– Thomas Adams
The God of the Storm
When Jonah tried to run away from God’s mission for Him, he escaped on a ship, but “the LORD hurled a great wind upon the sea, and there was a mighty tempest on the sea, so that the ship threatened to break up” (Jonah 1:4), for “he commanded and raised the stormy wind, which lifted up the waves of the sea” (Psalm 107:25). Jonah could not escape God’s will and so God literally hurled the storm to steer the vessel to where God wanted Jonah to go (to a great fish, then to Nineveh).
The God over the Storm
When Satan wanted to test Job’s faith in God, God allowed it, but he could not take Job’s life (Job 1:12), so one day a messenger came to Job and said, “Your sons and daughters were eating and drinking wine in their oldest brother’s house, and behold, a great wind came across the wilderness and struck the four corners of the house, and it fell upon the young people, and they are dead, and I alone have escaped to tell you” (John 1:18-19). Job knew God was sovereign, so all he could say was “Naked I came from my mother’s womb, and naked shall I return. The Lord gave, and the Lord has taken away; blessed be the name of the Lord” (Job 1:21).
The God Who steers the Storm
Storms can do nothing but by the will of God as we read with Jonah’s experience, so if God wants to, He can call up a reserve of “fire and hail, snow and mist, stormy wind fulfilling his word” (Psalm 148:8)! Someday, God will rebuke the nations and He may use “the mountains before the wind and whirling dust before the storm” (Isaiah 17:13)method to do it.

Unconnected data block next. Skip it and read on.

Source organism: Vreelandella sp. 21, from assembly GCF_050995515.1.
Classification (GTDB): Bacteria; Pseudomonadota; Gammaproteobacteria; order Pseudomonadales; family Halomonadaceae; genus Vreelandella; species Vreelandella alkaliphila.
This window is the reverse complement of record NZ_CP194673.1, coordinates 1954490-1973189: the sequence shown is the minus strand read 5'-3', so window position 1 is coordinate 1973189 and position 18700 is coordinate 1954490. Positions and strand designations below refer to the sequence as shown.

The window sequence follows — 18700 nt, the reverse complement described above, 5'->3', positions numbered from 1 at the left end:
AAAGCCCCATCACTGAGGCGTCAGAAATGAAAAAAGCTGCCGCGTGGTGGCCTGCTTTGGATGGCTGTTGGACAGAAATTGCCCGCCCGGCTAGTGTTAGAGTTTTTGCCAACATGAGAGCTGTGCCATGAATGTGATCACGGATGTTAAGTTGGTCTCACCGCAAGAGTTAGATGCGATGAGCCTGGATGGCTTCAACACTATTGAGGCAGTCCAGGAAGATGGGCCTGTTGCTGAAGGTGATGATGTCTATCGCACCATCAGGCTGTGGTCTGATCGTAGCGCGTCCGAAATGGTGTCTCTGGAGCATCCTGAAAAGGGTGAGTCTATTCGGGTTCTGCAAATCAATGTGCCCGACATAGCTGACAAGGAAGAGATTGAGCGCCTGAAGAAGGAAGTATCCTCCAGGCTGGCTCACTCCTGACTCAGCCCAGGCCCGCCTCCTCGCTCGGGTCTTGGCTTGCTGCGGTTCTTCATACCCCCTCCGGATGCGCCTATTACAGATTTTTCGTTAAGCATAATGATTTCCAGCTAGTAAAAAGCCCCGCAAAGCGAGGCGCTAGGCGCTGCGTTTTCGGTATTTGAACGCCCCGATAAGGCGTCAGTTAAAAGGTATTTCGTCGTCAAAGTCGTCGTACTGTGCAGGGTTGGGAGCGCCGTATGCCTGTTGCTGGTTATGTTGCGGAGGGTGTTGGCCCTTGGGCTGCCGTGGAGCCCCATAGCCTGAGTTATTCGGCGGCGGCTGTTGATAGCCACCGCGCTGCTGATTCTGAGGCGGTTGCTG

The God Who Calms the Storm
Since it is “the Lord who makes the storm clouds” (Zech 10:1), He sovereignly allowed the disciples to be caught up in a storm but for His purposes. One day, Jesus “got into a boat with his disciples, and he said to them, “Let us go across to the other side of the lake.” So they set out” (Luke 8:22), but “a windstorm came down on the lake, and they were filling with water and were in danger” (Luke 8:23) and so they cried out to Jesus (good idea!) and Jesus “rebuked the wind and the raging waves, and they ceased, and there was a calm” (Luke 8:24). The God Who made the storm is the God Who can calm the storm.
Thomas Adams is so right in saying, “He who sends the storm steers the vessel,” because He is the God of the storm, He is sovereign over the storm, He is the God who steers the storms, and He is the God Who calms the storm. Whatever storm you’re in right now, remember that God is using it to steer the vessel in which you are in.